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MFF Special: Bill Paxton = Awesome

March 1, 2017

Bill Paxton has always been one of my favorite actors and between Tombstone, Aliens, Near Dark, A Simple Plan, Edge of Tomorrow, Frailty, Apollo 13, Twister, Weird Science, Club Dread and Edge of Tomorrow he has been in some fantastic films that I can watch over and over. When the news broke that he passed away I started thinking about his filmography and how great it was. The following post praises all things Paxton and hopefully introduces you to his wonderful filmography.

1. Frailty is the Bomb

Frailty is a fantastic horror film that is totally earnest and powerful. I love that it has built up an audience and some are claiming it is an unheralded cult classic. If you are looking for a powerful movie that was directed with love by Bill Paxton you need to see Frailty. I was going to write more about it but Roger Ebert summed it up perfectly:

Perhaps only a first-time director, an actor who does not depend on directing for his next job, would have had the nerve to make this movie. It is uncompromised. It follows its logic right down into hell. We love movies that play and toy with the supernatural, but are we prepared for one that is an unblinking look at where the logic of the true believer can lead? There was just a glimpse of this mentality on the day after 9/11, when certain TV preachers described it as God’s punishment for our sins, before backpedaling when they found such frankness eroded their popularity base.

On the basis of this film, Paxton is a gifted director; he and his collaborators, writer Brent Hanley, cinematographer Bill Butler and editor Arnold Glassman, have made a complex film that grips us with the intensity of a simple one. We’re with it every step of the way, and discover we hardly suspect where it is going.

Check out this Frailty clip. You will see Paxton did a great job of acting and directing.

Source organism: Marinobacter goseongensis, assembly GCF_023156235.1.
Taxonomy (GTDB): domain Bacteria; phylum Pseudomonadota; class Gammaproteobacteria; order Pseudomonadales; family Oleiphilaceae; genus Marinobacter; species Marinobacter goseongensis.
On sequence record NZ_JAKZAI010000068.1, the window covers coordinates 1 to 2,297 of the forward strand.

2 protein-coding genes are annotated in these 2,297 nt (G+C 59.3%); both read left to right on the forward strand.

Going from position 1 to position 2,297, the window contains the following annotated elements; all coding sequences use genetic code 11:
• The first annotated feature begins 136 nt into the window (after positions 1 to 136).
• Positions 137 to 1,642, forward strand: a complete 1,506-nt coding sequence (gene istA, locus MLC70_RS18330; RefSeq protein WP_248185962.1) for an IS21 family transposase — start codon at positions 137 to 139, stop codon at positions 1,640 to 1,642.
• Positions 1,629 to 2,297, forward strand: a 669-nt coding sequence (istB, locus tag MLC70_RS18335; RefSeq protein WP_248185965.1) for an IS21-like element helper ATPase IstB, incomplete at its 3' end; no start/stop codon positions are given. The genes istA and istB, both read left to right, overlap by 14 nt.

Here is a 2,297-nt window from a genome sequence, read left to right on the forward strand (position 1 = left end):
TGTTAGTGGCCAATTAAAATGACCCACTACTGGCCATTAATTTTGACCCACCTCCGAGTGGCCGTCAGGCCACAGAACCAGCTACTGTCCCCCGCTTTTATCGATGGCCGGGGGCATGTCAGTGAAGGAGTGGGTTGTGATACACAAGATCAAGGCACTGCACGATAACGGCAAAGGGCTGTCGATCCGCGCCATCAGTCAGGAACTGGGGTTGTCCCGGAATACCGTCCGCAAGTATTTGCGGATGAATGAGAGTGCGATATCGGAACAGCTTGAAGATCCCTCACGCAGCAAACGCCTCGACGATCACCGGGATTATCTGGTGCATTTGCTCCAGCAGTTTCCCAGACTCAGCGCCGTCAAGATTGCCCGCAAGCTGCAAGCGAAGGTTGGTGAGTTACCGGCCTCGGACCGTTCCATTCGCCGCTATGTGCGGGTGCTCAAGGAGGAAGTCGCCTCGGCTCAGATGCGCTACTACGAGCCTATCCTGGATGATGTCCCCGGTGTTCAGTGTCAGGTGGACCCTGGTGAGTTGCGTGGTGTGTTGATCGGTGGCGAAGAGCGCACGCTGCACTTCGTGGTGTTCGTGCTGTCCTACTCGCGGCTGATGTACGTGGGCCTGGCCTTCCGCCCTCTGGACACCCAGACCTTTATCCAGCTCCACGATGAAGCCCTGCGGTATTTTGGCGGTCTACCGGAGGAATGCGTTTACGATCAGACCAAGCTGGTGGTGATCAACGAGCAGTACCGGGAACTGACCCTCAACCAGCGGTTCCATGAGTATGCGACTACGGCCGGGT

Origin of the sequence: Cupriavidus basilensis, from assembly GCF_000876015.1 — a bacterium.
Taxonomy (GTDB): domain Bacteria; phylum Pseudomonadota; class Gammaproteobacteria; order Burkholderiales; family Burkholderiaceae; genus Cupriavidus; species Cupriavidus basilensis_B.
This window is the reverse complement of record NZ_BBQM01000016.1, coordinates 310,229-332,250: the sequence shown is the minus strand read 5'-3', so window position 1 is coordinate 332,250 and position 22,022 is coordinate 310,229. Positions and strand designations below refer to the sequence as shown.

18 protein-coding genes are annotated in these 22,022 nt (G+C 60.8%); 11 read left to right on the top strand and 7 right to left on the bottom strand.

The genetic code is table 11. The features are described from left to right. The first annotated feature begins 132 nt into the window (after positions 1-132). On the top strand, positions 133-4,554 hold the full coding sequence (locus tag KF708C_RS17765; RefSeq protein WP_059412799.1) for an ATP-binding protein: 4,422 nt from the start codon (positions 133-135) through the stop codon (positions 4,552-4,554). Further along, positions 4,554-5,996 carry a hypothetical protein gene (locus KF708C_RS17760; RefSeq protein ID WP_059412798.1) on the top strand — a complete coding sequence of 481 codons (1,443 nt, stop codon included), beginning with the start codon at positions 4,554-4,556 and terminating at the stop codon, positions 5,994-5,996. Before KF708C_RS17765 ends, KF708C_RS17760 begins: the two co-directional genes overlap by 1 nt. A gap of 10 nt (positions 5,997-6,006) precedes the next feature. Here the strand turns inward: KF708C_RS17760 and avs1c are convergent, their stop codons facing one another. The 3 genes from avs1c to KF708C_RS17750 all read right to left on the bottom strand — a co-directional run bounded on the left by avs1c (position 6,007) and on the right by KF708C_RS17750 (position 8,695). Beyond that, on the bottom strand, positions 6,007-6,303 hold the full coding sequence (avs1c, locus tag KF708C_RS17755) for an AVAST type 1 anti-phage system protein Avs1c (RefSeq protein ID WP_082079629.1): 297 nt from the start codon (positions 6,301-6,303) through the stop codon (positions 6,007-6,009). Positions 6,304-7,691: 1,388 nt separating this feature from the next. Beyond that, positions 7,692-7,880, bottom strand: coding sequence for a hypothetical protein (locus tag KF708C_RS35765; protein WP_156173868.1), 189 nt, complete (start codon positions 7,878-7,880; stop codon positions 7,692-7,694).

2. He Had to Deal With a Predator, a Terminator  and a Lot of Aliens. 

Bill Paxton didn’t have much luck against angry creatures or robots. He met his end against a Predator (Predator 2), a Xenomorph (Aliens), a Groundhog Day alien (Edge of Tomorrow) and most likely suffered a concussion from a badass robot (Terminator). However, the role that he is most remembered for is Hudson in Aliens. What makes Hudson works so well is how he is justifiably freaked out by the xenomorphs. If I was stuck in a life-or-death battle with aliens with acid blood I would become a realist like Hudson too. However, he hung tough to the very end and I love that he went down swinging.


3. Coconut Pete is the Best

Sonuva, sonuva bitch. Mother, mother, f**ker

I am one of the few people on this planet who still fights for Club Dread. It is immensely watchable and Bill Paxton is a big reason why it is so fun. His Coconut Pete character is a somehwat famous musician who has always been overshadowed by Jimmy Buffet. You could tell that Paxton loved every second of playing Coconut Pete and that is why the performance just gets better and better. I love Coconut Pete’s songs and hopefully people will know what I’m talking about when I quote Pina Coladaburg.


4.  Dude Was a Great Slimeball (True Lies), Jerk (Weird Science), Dirtball (Nightcrawler) and Jerky Vampire (Near Dark)

I love that Bill Paxton could play a whole lot of dirtbags differently. He could grow a sweet flatop and be a massive jerk  in Weird Science, or he could somehow slime Jamie Lee Curtis away from the massive Arnold Schwarzenegger in True Lies. Bill Paxton’s slimy characters will never not be awesome and you will keep finding more and more layers to his jerkness.  If you haven’t watched Near Dark or Nightcrawler  I totally recommend you check them out. You won’t be disappointed.


5.  A Simple Plan is a Perfect Thriller

Thrillers don’t get any better than A Simple Plan. Sam Raimi’s noir is damn near perfect and Bill Paxton’s descent into violence was excellent. I love how blue-collar it is and you can’t help but feeling terrible for all the characters. Once again Roger Ebert wrote a great review about the film and I had to quote it. 

“A Simple Plan” is one of the year’s best films for a lot of reasons, including its ability to involve the audience almost breathlessly in a story of mounting tragedy. Like the reprehensible “Very Bad Things,” it is about friends stumbling into crime and then stumbling into bigger crimes in an attempt to conceal their guilt. One difference between the two films is that “A Simple Plan” faces its moral implications, instead of mocking them. We are not allowed to stand outside the story and feel superior to it; we are drawn along, step by step, as the characters make compromises that lead to unimaginable consequences.

The performances can be described only as flawless: I could not see a single error of tone or feeling. Paxton, Thornton, Fonda and Briscoe don’t reach, don’t strain and don’t signal. They simply embody their characters, in performances based on a clear emotional logic that carries us along from the beginning to the end. Like Richard Brooks’ “In Cold Blood” (1968), this is a film about ordinary people capable of monstrous deeds.

Check out this awesome interview between Ebert and Paxton and watch the clip below. You will love it.


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